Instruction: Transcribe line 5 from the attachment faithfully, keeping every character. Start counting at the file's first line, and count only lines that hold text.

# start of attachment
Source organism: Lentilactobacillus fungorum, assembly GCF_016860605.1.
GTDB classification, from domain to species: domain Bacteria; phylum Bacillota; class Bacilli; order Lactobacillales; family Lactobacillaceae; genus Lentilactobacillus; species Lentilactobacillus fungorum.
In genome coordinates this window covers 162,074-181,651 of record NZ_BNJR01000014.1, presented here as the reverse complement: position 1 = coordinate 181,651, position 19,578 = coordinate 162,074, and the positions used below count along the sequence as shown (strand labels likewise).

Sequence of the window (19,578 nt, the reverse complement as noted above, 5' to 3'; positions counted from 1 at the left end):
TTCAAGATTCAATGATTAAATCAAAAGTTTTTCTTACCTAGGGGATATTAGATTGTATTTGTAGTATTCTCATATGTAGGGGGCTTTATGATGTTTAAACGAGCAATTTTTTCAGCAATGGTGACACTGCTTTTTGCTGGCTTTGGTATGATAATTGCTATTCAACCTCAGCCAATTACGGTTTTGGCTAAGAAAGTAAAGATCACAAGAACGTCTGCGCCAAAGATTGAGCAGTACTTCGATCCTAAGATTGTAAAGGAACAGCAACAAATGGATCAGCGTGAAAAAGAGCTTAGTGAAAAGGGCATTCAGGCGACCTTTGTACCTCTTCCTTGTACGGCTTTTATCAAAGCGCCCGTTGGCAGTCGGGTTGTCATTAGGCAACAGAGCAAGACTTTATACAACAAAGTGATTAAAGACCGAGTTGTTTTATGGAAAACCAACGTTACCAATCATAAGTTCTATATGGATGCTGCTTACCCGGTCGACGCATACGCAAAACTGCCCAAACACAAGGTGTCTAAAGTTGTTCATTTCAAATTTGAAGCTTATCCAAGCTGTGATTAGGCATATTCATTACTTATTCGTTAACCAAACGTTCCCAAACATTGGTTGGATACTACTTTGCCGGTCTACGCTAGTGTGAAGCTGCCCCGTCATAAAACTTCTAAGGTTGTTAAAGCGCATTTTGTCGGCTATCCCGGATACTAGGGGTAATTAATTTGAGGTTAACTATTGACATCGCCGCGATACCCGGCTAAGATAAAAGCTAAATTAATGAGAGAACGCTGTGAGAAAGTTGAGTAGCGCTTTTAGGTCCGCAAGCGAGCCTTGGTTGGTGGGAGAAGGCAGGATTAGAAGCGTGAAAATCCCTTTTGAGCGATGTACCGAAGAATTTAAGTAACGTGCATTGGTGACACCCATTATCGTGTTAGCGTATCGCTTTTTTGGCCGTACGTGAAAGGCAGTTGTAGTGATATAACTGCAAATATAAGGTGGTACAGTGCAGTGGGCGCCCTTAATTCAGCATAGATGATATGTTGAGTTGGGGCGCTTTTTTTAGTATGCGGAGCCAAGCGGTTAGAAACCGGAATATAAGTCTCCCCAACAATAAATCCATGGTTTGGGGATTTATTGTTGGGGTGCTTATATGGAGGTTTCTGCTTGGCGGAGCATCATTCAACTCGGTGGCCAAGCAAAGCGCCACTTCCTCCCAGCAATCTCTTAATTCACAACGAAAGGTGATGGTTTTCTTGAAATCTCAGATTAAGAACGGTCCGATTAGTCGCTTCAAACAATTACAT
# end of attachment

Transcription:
TTCAAGATTCAATGATTAAATCAAAAGTTTTTCTTACCTAGGGGATATTAGATTGTATTTGTAGTATTCTCATATGTAGGGGGCTTTATGATGTTTAAACGAGCAATTTTTTCAGCAATGGTGACACTGCTTTTTGCTGGCTTTGGTATGATAATTGCTATTCAACCTCAGCCAATTACGGTTTTGGCTAAGAAAGTAAAGATCACAAGAACGTCTGCGCCAAAGATTGAGCAGTACTTCGATCCTAAGATTGTAAAGGAACAGCAACAAATGGATCAGCGTGAAAAAGAGCTTAGTGAAAAGGGCATTCAGGCGACCTTTGTACCTCTTCCTTGTACGGCTTTTATCAAAGCGCCCGTTGGCAGTCGGGTTGTCATTAGGCAACAGAGCAAGACTTTATACAACAAAGTGATTAAAGACCGAGTTGTTTTATGGAAAACCAACGTTACCAATCATAAGTTCTATATGGATGCTGCTTACCCGGTCGACGCATACGCAAAACTGCCCAAACACAAGGTGTCTAAAGTTGTTCATTTCAAATTTGAAGCTTATCCAAGCTGTGATTAGGCATATTCATTACTTATTCGTTAACCAAACGTTCCCAAACATTGGTTGGATACTACTTTGCCGGTCTACGCTAGTGTGAAGCTGCCCCGTCATAAAACTTCTAAGGTTGTTAAAGCGCATTTTGTCGGCTATCCCGGATACTAGGGGTAATTAATTTGAGGTTAACTATTGACATCGCCGCGATACCCGGCTAAGATAAAAGCTAAATTAATGAGAGAACGCTGTGAGAAAGTTGAGTAGCGCTTTTAGGTCCGCAAGCGAGCCTTGGTTGGTGGGAGAAGGCAGGATTAGAAGCGTGAAAATCCCTTTTGAGCGATGTACCGAAGAATTTAAGTAACGTGCATTGGTGACACCCATTATCGTGTTAGCGTATCGCTTTTTTGGCCGTACGTGAAAGGCAGTTGTAGTGATATAACTGCAAATATAAGGTGGTACAGTGCAGTGGGCGCCCTTAATTCAGCATAGATGATATGTTGAGTTGGGGCGCTTTTTTTAGTATGCGGAGCCAAGCGGTTAGAAACCGGAATATAAGTCTCCCCAACAATAAATCCATGGTTTGGGGATTTATTGTTGGGGTGCTTATATGGAGGTTTCTGCTTGGCGGAGCATCATTCAACTCGGTGGCCAAGCAAAGCGCCACTTCCTCCCAGCAATCTCTTAATTCACAACGAAAGGTGATGGTTTTCTTGAAATCTCAGATTAAGAACGGTCCGATTAGTCGCTTCAAACAATTACAT